Preparations for Egypt’s parliamentary elections will soon get underway. Lasheen Ibrahim, head of the National Elections Authority (NEA) which is in charge of supervising the polls, held a meeting with Minister of Health Hala Zayed on Monday to discuss procedures for candidates to undergo required medical check-ups.
Zayed said hopeful candidates will be able to take medical tests in a number of Ministry of Health affiliated hospitals and will be able to use “the Ministry of Health’s website to report their personal data, select the hospital they favour, and make an appointment for the medical check-up”.
Informed sources say the meeting between Ibrahim and Zayed shows that the NEA has already started to lay the groundwork for the House of Representatives elections. They expect that once the Senate election finishes on 16 September the NEA will announce the timetable for the House poll. The door for candidate registration will likely open in October, and the ballot be held in two stages in November and December. The first stage is expected to include 14 governorates and the second 13. Voters will elect 284 deputies via the individual candidacy system and 284 through the closed list system. The president will appoint 28 deputies.
On Monday, in another move signalling the nearing of parliamentary elections, President Abdel-Fattah Al-Sisi ratified the law redrawing the House’s electoral constituencies passed by parliament on 18 August.
The law delineates 143 constituencies for individual candidates and four mega constituencies for closed party lists.
The law divides the 134 individual seats among Egypt’s 27 governorates.
The four party list constituencies will be Cairo and the Middle and South Delta, North, Middle and South Upper Egypt, the Eastern Nile Delta and Alexandria and the Western Nile Delta.
On 3 September the pro-government Mostaqbal Watan (Future of the Homeland) Party said that it has held meetings with representatives from 12 political parties — the Wafd, the Republican People, the Guardians of the Nation, Reform and Development, Tagammu, Modern Egypt, the National Movement, the Egyptian Socialist Democratic Party, the Liberal Egyptians, Ghad (Tomorrow), Adl (Justice), and the Egyptian Freedom — with the objective of forming a coalition to contest party list seats.
Informed sources within Mostaqbal Watan said the party’s successful experience in forming a national coalition that was able to win the Senate’s 100 party list seats had encouraged its leaders to follow the course with the House elections.
Leftist political parties are also mulling the possibility of forming an election coalition. These include the Popular Alliance, Karama (Dignity), and the Constitution. A statement issued by the Popular Alliance lamented that three leftist political parties — the Egyptian Socialist Democratic, Reform and Development and the Tagammu — opted to join a coalition with the pro-government Mostaqbal Watan.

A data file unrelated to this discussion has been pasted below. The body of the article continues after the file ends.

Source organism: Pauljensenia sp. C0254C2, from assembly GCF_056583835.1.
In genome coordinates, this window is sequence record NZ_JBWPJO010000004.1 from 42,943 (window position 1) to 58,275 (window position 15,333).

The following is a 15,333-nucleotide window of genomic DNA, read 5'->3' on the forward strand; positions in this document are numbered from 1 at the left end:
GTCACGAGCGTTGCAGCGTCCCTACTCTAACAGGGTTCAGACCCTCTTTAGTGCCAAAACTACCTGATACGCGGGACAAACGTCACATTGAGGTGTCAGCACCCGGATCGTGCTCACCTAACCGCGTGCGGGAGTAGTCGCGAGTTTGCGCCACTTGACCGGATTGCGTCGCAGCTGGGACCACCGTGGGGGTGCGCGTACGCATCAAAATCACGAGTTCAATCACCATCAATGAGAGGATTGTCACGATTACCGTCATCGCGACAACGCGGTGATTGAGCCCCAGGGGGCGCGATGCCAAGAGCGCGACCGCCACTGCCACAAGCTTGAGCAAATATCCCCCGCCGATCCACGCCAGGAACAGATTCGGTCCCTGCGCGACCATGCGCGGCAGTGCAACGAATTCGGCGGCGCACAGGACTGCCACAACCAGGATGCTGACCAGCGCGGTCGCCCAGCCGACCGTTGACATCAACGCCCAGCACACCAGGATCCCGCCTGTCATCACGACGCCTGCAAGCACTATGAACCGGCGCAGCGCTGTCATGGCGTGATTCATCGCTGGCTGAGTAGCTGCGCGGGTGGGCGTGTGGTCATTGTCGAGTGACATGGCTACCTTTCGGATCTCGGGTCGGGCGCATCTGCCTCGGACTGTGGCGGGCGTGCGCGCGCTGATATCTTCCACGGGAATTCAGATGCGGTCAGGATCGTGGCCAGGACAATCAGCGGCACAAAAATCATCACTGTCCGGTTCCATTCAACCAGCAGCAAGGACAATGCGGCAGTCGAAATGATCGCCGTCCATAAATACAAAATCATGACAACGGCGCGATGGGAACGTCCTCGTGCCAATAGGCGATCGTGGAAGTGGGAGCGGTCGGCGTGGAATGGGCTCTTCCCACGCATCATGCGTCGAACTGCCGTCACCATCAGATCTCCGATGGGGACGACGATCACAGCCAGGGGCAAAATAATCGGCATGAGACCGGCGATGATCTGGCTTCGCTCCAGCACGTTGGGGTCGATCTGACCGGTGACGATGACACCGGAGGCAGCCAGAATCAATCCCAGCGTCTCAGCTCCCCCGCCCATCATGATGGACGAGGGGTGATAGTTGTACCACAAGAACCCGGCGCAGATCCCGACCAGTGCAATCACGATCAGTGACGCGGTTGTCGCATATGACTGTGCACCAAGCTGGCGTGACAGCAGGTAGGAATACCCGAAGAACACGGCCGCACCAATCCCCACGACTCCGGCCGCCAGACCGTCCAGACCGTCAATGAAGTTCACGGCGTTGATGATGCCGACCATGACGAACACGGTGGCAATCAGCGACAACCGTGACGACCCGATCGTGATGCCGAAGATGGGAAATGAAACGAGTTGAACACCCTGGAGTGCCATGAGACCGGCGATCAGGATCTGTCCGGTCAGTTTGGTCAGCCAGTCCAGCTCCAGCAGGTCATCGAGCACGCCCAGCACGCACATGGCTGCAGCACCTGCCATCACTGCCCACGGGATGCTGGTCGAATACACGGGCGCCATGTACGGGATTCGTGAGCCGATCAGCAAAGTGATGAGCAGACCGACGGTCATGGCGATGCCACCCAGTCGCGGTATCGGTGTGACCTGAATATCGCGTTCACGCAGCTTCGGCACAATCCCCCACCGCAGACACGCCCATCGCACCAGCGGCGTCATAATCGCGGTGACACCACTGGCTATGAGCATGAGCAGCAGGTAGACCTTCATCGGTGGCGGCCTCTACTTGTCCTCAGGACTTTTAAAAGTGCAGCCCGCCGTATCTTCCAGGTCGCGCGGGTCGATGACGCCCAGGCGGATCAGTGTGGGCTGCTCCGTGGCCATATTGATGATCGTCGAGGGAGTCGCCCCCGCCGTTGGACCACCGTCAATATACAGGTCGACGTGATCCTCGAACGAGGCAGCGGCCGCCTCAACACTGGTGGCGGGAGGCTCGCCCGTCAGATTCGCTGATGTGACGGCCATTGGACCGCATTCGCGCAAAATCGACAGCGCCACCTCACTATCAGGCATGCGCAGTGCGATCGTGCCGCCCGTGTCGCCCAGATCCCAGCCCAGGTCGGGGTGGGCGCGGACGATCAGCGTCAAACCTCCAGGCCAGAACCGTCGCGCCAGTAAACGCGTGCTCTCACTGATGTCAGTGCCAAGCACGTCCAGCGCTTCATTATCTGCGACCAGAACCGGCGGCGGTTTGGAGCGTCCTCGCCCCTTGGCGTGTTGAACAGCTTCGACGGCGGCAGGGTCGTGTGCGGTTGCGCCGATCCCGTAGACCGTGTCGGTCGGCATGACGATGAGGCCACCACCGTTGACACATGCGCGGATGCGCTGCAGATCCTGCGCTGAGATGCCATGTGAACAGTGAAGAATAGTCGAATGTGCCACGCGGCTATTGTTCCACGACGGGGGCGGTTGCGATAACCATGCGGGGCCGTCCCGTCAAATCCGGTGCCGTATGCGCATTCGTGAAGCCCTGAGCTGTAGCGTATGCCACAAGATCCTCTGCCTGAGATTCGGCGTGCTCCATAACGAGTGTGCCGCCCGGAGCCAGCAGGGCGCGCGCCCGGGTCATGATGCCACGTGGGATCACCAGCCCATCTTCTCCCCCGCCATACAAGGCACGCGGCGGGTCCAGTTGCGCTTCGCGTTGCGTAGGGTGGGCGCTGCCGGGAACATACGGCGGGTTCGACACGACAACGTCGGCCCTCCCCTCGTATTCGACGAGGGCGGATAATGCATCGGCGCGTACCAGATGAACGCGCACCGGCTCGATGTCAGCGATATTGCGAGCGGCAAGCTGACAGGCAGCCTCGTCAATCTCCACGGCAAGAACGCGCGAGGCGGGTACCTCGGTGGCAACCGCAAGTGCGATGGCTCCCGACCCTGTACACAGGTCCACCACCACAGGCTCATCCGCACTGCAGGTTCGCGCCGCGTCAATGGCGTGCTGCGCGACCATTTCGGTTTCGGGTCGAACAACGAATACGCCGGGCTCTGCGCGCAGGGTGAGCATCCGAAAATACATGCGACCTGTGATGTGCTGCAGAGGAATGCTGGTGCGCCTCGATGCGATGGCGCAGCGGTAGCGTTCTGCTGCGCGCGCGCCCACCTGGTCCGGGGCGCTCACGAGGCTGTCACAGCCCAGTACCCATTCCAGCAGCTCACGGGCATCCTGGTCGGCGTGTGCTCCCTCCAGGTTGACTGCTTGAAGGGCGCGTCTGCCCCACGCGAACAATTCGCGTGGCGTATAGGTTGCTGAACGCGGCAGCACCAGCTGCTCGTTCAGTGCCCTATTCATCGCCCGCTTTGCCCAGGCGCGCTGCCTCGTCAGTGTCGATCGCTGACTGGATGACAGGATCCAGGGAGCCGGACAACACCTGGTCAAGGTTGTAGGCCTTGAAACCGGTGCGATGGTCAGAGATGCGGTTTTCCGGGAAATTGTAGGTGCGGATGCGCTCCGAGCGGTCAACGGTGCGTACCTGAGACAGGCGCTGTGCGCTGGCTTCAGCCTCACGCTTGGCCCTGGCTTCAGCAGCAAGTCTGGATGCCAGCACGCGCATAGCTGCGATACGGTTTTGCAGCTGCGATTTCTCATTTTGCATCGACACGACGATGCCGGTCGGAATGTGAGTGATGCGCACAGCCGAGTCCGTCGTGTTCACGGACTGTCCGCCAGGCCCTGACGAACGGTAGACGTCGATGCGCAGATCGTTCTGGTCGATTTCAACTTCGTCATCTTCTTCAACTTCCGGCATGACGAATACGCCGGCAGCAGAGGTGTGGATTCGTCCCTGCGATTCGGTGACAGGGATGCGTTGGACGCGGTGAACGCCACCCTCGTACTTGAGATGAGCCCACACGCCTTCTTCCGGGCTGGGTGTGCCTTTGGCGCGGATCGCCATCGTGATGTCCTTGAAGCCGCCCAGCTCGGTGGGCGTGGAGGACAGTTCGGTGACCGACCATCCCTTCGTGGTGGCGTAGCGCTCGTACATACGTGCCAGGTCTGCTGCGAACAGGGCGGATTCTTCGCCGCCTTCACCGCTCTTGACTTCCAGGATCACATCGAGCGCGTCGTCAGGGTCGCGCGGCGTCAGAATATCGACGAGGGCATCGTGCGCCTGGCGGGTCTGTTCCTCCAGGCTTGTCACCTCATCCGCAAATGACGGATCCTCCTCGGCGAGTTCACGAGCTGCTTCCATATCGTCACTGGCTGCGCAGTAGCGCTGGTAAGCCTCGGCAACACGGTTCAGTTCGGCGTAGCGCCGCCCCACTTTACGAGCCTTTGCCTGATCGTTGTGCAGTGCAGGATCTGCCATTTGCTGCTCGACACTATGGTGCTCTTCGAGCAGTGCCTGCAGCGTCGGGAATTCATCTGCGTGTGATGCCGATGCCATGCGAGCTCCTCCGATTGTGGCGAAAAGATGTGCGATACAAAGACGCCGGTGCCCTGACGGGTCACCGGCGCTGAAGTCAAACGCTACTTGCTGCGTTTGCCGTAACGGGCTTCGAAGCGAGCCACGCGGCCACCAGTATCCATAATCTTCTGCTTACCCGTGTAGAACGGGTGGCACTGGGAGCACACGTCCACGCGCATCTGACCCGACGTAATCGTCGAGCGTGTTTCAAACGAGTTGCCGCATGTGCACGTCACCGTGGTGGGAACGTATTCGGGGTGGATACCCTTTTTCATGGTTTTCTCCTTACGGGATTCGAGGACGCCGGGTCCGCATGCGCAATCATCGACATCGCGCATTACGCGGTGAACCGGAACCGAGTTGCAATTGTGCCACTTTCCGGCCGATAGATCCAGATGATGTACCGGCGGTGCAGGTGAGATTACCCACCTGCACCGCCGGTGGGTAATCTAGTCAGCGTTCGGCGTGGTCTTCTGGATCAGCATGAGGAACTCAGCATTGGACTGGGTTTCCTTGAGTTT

“Leftist political parties will continue their struggle for true democracy in Egypt, and deplore that some parties have chosen to join a coalition whose objectives are opposed to leftist ideals,” read the statement.
MPs affiliated with the leftist bloc known as the 25-30 group said this week that they are not seeking to join any parliamentary coalition. Khaled Shaaban, a member of the bloc, said in a press interview that members of the bloc would prefer to contest the House polls as independents.
Meanwhile, a number of politicians last week said they will form a coalition of independents. A statement issued on 3 September indicated that the founders include Amr Amer, the son of late Field Marshal Abdel-Hakim Amer, Sabri Seraj, deputy chairman of Zamalek Sporting Club, Nahla Abdel-Aziz, chairman of Egyptian TV’s channel 2, and Hamdi Balat, deputy chairman of the New Independents Party, founded in 2011.
A group of political activists also announced on Sunday their intention to form the Egyptian National Current coalition. The coalition, led by Alexandria’s former governor Tarek Al-Mahdi, held a press conference on 6 September.
“We hope that we can field national figures that have the will and intention to contest the House elections and play a role in preserving social peace and reinforcing responsible participation in political life,” said Al-Mahdi.
He said 25 political parties and 300 public figures had already expressed interest in the coalition which will “cooperate with all forces, including the Egyptian presidency, to create a vibrant political life and meet the challenges facing our country”.
*A version of this article appears in print in the 10 September, 2020 edition of Al-Ahram Weekly